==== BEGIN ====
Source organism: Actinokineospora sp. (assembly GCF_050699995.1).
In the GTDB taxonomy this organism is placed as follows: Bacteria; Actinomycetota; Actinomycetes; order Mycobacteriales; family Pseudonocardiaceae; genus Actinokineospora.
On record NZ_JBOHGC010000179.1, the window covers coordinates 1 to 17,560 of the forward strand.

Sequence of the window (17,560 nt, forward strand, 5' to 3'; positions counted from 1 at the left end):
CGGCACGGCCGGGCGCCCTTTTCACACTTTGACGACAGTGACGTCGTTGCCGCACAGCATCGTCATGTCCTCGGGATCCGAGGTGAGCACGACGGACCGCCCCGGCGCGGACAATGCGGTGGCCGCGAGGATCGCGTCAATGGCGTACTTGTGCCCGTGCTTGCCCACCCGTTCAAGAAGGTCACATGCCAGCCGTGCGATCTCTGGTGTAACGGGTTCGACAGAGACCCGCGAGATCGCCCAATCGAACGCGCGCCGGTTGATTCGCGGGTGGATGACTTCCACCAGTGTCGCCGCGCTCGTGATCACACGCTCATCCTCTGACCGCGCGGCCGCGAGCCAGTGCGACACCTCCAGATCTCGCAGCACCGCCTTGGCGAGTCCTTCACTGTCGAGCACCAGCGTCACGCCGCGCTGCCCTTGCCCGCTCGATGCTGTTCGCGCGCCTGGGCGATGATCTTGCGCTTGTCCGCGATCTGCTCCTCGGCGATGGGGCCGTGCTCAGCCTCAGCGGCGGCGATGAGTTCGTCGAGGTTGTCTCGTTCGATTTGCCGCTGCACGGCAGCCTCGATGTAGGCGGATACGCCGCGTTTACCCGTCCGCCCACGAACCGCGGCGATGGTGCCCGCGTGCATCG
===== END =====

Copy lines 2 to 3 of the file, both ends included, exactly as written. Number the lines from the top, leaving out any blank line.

In the GTDB taxonomy this organism is placed as follows: Bacteria; Actinomycetota; Actinomycetes; order Mycobacteriales; family Pseudonocardiaceae; genus Actinokineospora.
On record NZ_JBOHGC010000179.1, the window covers coordinates 1 to 17,560 of the forward strand.